What a tragic tale of talent being wasted on an idiot, and a sports club willing to enable him.

Whatever TGIF, am I right!?

Bench Profiles: The Denver Nuggets’ Quincy Miller

2012 NBA Rookie Photo Shoot

As some of us know, NBA teams have 15 players per roster. However,  only about 7-10 get to play any given night. That means 8-5 players are on the team for practice purposes only and to get that NBA money–can’t hate on that. Anyway, be prepared to get to know these guys pretty well, one 15th man at a time.

I remember tracking this guy’s high school and college career! As a Raptors fan, it is commonplace to look forward to the draft–to invest the hopes and dreams of a modest fanbase in the unproven hands of a high schooler. The 2011-2012 year for the Raptors was expected to be a rough one. Andrea Bargnani was our captain; that’s right, we entrusted with him a leadership role. Seriously, this guy was the face of the franchise. So it wasn’t unusual to be looking ahead.

The 2012 NBA draft was supposed to be pretty solid. Before the college season, the same names continued to show up near the top of all the mock drafts: Anthony Davis, Andre Drummond, Austin Rivers, and Quincy Miller. Throughout his high school career, Quincy had a special combination of size, athleticism, and skill. He was 6’10”, could jump out of the gym, and could handle the ball and shoot. He was regularly being compared to Kevin Durant, for what it’s worth.

He showed out for Team USA’s Under-18 team and his name blew up. He was ranked top five in every mock draft, unrealistic NBA comparisons were being made, and SLAM Magazine named him a first-team All-American (along with Kidd-Gilchrist, Rivers, Bradley Beal, Davis, and Marquis Teague). However, early in his senior year he tore his ACL, ending his senior year, and high school career.

He committed to Baylor University, and along with Deuce BelloPerry Jones III, and Quincy Acy, were expected to be a powerhouse team–and they were.  During the preseason, Miller was included in Dime Magazine’s Top-25 Watch list. They were ready to make some noise. They helped lead the Baylor Bears to a 30-8 record for the season, good enough for the 9th ranking in the nation, and a 3rd seed in the Tournament. In the Tournament they lost in the regional finals to the eventual champions, Kentucky Wildcats. No shame in that.

Quincy averaged 10.6 PPG and 4.9 RPG–modest numbers, but his impact was good enough to earn him the distinction of Big 12 Co-Freshman of the Year. He was solid in his freshman year, but not spectacular by any means. It seemed like his ACL rehabilitation was not yet completed, as he did not have the same athleticism that garnered him so much attention in his high school days. He was expected to go back to school, for at least a sophomore year, but at the last second declared for the draft.

This was a huge gamble. Although many mock-drafts had him somewhere late in the first round, he fell to the second round–the land of non-guaranteed contracts. He was drafted to the wing-heavy Denver Nuggets with the 38th pick of the 2012 NBA Draft. Although he was signed to a contract, the gamble has yet to pay off as he is currently warming the very deep bench of an under-achieving Denver team. He has only played in 8 games this season (as of writing this) and has season averages of 3.4 PPG, 1.4 RPG, and o.1 BPG in 6 MPG.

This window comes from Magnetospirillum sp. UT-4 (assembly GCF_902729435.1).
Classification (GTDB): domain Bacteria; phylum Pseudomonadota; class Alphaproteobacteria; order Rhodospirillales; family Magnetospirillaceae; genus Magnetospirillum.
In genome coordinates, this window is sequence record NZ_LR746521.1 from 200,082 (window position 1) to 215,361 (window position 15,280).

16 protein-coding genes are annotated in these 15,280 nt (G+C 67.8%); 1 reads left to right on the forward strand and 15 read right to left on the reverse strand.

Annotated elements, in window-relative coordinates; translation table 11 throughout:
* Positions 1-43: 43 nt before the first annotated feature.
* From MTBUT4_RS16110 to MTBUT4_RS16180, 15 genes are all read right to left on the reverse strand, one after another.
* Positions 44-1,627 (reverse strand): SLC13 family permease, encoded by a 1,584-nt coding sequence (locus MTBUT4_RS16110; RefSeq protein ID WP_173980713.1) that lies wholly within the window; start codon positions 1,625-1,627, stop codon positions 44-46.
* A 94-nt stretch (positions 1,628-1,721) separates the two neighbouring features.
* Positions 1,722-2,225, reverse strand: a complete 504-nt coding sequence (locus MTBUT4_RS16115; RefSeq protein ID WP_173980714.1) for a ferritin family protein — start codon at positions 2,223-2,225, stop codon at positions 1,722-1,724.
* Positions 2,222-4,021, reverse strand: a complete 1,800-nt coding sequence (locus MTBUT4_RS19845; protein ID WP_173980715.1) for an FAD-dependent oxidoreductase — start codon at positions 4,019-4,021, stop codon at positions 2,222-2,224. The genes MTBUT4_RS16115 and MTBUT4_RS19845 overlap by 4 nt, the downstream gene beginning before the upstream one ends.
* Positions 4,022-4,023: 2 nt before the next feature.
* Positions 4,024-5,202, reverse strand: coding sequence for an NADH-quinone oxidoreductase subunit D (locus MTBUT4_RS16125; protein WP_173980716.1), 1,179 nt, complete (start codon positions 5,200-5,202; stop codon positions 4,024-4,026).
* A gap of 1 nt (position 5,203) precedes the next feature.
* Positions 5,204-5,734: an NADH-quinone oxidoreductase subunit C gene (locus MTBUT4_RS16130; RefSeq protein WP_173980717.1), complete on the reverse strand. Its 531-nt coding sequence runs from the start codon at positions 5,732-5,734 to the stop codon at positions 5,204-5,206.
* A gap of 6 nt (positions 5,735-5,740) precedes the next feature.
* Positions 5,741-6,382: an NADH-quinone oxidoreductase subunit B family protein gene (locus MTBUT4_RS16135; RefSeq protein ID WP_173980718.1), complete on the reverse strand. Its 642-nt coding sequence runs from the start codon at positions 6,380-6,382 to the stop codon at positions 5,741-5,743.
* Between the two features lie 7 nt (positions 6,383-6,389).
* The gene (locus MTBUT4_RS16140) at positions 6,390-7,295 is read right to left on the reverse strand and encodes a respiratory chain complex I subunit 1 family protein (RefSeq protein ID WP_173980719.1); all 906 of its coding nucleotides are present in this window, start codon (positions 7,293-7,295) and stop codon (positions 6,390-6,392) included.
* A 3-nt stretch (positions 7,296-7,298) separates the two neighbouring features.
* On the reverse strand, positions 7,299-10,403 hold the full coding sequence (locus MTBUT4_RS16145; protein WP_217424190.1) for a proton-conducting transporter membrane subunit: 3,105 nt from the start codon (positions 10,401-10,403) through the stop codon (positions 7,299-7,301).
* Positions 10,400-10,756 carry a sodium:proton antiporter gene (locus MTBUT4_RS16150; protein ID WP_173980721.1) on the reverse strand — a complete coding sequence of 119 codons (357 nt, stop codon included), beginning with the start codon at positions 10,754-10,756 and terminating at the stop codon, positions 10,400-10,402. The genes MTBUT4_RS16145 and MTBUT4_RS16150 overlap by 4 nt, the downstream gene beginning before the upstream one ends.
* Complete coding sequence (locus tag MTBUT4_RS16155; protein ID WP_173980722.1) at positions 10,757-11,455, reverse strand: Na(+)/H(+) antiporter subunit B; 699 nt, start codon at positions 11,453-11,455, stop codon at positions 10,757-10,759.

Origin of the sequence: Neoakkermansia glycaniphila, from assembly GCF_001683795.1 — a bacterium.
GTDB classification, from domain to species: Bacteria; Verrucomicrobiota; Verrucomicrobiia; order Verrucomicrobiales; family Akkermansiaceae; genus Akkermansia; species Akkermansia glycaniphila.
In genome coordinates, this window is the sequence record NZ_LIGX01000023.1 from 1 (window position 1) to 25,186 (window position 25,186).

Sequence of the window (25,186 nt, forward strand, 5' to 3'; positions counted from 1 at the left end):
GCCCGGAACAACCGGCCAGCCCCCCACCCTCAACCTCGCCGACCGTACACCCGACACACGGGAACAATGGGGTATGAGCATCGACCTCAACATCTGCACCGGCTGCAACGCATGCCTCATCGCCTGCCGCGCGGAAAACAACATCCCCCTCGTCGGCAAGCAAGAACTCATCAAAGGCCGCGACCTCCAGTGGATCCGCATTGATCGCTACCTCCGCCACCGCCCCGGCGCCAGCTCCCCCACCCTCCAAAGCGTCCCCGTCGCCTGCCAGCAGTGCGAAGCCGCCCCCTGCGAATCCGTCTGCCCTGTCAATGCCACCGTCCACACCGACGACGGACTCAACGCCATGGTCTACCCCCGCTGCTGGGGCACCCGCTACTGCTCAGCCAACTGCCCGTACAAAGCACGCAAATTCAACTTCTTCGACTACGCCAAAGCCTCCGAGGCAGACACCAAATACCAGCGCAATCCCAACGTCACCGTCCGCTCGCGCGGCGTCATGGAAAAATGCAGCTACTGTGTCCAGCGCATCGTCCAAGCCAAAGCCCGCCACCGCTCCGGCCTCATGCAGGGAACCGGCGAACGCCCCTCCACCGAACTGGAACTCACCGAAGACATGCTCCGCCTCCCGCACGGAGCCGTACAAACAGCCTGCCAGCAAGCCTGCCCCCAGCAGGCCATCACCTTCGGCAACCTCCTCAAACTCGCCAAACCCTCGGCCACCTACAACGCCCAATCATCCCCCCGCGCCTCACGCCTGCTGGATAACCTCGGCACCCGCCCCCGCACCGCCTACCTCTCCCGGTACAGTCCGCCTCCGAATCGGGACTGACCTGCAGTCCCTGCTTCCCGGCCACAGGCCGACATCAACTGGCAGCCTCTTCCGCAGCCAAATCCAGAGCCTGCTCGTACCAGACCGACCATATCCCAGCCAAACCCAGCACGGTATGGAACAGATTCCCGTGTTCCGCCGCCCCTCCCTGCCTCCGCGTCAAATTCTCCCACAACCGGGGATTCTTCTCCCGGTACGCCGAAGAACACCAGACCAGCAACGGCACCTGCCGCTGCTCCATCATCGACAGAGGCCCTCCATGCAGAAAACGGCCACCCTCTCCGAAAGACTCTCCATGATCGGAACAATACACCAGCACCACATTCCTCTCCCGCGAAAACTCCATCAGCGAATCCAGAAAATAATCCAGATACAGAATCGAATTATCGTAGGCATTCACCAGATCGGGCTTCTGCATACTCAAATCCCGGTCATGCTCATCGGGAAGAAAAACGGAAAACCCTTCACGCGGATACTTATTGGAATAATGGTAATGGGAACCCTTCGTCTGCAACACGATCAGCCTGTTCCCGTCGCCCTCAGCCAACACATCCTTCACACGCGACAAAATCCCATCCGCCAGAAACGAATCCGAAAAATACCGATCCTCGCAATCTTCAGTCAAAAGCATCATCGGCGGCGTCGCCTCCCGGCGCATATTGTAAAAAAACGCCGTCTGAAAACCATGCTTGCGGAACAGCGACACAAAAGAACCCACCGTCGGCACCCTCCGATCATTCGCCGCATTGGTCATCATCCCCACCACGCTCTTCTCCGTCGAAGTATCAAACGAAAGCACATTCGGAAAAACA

Had he not suffered the ACL tear in his senior year, who knows where he could have been? Ugh, I hate knee injuries.

What does social media tell us about Quincy?

Well after signing his three contract, he’s pretty solid at cherishing expensive items and keeping things of value.

Oh wait. Well at least he’s not partying it all away!

Oh wait. Well, I mean, he’s only 21 years old! What do you expect him to spend his money on? Lotion? HAH!

Oh, maybe he should.

Well anyway, that was most extensive bench profile thus far. I didn’t even talk about how he came from a rough area in Chicago and moved to North Carolina to be safe while pursuing his dream. Oh, I guess I just did. Well, now that’s everything you need to know about the Denver Nuggets’ Quincy Miller. Come back next week when I talk about the Detroit Pistons’ 15th man.

Have a great week, y’all!

Post Script: Here is him in high school, with aforementioned athleticism.

It was so easy! LOL at how arrogant he was, and his subsequent fall from grace.

Bonus Post: Nick Young does his best Kobe schtick

I still can’t get over the fact that Nick Young (above), JaVale McGee (here), and Andray Blatche (here) were all on the same team at one time. That’s a blogger’s dream. Makes finding stories easy. Also, they had a gun incident in that same locker room. Then, there was the poop prank. Man, it was gift that kept giving.

Just because they’re not together doesn’t mean they stopped being amazing. As the media tried to get a couple minutes with Kobe, Nick Young saw the opportunity to sit in the Mamba’s locker and do his best (awful) impression of a conceited jerk who doubles as a famous basketball player.